I’m writing this on the last day of summer. Sheets are drying on the line, the day’s petering-out raspberries have been picked, and nasturtium seeds have been collected from their scattered positions on the back deck. And now, it’s tea and words time…but my thoughts keep going back to those seeds.
I’ve never saved seeds before. I had to Google what to do with them to make sure they’ll be in good condition to sprout next year.
- dry them
- discard any mouldy ones
- store in an air-tight container in a cool place
- plant in the spring
Seems easy enough, right? Well, I’ll let you know in May, haha. But to be honest, the writer-me is much more concerned about seeds of a different sort, so if you’ll allow me a stretched-to-fit analogy, let’s chat for a minute about story seeds--not full-fledged story ideas, but precious fragments that find their way into your stories to make them rich, colorful, complete.
Do you collect story seeds? Do you take care to preserve them in such a way as to allow them to sprout and blossom when the time is right? How can we do that? Here’s my handy-dandy guide to making the most of story seeds... ;-)
- recognize them – All those little things that grab your attention or evoke strong emotions in you…the particular slant of light on the mountains, the expression on a child’s face when his mom yells at the sales clerk, the image of a goat munching happily on the sod roof of the Coombs Market (yes, that’s a thing), a failure of the justice system, a lone detail from a news story about immigrants, the taste of root beer candy, the heart twinge you feel at the memory of a loved one you still mourn. All these things that you notice, that you tell your spouse or best friend about, that get you riled up, or that send you into the stacks to research—recognize these as story seeds.
- don’t discard any mouldy ones – Your inner editor says they’re nothing? they’re not worth saving? Ignore him! If it warranted your attention or emotion for a time, it’s worth saving, no matter how dumb or trivial or "mouldy" it may seem. Maybe you’ll use it someday, and maybe you won’t, but if you turf it now, well…you’ll never know what story it may have been perfect for.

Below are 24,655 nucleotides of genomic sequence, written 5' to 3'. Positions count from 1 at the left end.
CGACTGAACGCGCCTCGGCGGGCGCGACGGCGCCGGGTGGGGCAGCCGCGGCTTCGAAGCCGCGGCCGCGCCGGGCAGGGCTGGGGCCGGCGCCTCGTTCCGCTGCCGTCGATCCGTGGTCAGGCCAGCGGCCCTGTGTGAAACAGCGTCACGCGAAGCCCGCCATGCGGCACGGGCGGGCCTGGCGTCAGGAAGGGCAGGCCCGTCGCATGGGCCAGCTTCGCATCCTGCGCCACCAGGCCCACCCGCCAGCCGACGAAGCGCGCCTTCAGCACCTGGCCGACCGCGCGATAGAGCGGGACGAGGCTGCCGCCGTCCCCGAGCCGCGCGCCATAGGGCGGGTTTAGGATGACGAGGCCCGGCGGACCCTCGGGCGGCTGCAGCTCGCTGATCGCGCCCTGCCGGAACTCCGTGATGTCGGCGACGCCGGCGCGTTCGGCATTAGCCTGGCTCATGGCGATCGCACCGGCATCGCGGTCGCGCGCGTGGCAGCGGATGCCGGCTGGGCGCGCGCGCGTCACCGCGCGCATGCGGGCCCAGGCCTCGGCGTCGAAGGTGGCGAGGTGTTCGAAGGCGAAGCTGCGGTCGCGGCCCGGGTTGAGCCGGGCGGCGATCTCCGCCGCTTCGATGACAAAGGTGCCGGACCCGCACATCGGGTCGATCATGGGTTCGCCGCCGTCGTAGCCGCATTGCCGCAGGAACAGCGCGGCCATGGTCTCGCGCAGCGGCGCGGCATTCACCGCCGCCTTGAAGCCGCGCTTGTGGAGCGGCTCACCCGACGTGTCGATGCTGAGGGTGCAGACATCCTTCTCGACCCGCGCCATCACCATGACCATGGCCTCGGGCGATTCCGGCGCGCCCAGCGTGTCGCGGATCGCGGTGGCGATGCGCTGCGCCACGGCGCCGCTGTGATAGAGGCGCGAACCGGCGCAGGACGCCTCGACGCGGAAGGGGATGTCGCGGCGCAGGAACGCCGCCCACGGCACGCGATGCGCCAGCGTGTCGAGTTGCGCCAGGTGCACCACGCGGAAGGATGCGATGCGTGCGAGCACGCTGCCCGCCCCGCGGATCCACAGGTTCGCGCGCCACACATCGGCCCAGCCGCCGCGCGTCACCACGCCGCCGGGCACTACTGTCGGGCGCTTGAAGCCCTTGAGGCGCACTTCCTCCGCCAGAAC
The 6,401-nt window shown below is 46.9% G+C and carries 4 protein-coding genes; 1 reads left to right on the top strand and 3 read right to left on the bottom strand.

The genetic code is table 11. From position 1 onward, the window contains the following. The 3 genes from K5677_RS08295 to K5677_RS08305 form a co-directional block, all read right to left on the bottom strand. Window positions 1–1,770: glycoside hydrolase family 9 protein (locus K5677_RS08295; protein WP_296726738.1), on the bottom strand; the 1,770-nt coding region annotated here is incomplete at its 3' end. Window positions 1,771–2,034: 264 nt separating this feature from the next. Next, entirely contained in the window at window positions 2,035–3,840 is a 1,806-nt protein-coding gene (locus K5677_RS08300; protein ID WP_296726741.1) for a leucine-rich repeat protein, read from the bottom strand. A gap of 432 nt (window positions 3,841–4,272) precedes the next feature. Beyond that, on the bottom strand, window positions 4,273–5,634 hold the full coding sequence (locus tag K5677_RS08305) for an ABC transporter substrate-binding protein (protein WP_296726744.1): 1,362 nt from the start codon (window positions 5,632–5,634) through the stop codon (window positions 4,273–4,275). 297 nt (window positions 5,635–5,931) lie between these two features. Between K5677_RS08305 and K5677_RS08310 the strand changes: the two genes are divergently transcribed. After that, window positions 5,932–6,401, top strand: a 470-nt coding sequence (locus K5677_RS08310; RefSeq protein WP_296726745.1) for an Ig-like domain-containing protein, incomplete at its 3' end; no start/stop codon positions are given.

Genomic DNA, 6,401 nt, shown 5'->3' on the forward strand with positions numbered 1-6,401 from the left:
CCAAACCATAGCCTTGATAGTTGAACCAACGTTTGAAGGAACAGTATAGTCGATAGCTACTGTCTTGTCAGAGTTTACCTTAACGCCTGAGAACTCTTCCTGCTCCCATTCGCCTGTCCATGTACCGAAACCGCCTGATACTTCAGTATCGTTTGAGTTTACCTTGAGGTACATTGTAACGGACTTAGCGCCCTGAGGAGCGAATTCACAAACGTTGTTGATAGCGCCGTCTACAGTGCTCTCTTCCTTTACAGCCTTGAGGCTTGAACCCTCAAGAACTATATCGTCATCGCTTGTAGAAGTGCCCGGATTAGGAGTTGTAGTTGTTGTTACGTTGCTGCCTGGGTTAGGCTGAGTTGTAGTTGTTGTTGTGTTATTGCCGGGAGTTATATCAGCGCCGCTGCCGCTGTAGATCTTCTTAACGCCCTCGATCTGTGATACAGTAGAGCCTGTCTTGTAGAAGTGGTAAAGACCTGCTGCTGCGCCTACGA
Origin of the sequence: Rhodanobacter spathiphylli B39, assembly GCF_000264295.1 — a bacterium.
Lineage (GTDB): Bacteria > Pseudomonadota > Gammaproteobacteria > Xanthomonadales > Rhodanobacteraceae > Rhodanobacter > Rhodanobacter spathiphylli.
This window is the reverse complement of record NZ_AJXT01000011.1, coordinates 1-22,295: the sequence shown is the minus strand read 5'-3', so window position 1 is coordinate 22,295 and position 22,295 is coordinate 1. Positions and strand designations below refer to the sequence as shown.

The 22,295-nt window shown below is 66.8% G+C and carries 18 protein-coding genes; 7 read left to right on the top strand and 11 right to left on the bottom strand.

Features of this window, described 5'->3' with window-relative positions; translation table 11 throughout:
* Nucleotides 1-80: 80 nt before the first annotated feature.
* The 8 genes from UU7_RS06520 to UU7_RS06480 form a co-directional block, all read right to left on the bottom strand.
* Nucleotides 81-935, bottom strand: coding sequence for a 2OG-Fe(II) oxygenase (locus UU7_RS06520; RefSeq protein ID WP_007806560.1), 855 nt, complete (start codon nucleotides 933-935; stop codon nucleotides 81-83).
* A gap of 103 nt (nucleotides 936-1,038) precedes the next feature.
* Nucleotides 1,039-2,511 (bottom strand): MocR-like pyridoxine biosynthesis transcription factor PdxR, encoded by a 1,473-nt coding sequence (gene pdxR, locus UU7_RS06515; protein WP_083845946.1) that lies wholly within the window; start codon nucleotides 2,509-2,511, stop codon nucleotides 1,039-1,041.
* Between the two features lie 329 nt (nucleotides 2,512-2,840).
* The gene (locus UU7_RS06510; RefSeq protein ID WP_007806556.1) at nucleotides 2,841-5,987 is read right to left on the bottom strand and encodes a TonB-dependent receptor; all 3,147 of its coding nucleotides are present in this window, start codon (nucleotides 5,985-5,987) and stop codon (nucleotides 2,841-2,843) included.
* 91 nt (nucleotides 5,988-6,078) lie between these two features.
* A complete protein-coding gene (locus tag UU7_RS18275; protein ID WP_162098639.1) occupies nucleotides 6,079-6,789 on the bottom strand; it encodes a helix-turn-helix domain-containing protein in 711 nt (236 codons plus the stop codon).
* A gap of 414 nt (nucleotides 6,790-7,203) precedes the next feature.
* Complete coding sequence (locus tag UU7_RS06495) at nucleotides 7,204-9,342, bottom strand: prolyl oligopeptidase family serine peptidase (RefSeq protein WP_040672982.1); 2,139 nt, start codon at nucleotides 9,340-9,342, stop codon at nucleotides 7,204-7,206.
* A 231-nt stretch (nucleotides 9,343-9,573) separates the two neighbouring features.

- store in a safe place – I like to jot story seeds longhand in a journal, but you could do a Word file (that you backup regularly, just like all your other documents, right?), or a private Pinterest board, or a shoebox of scraps and coffee shop napkins and pictures discreetly torn from magazines in the doctor’s waiting room. You could capture story seeds on your phone with the camera and voice recorder and memo apps. Whatever works. Just store those seeds where they won’t be lost.
- plant them – Sift through them from time to time and see if any leap out at you, if any whisper (or shout) that they belong in the story that’s currently brewing. Don’t worry if the ones that call to you don’t seem to go together, because maybe they’ll end up blossoming in the most magical way. (If not, they can go back into storage for a while, perhaps to be planted in the next season...er, next story.) And finally, don’t be afraid to use them up…because you’re always collecting more story seeds, right?
Are you a story-seed saver? Have you got any tips that help you make the most of story seeds?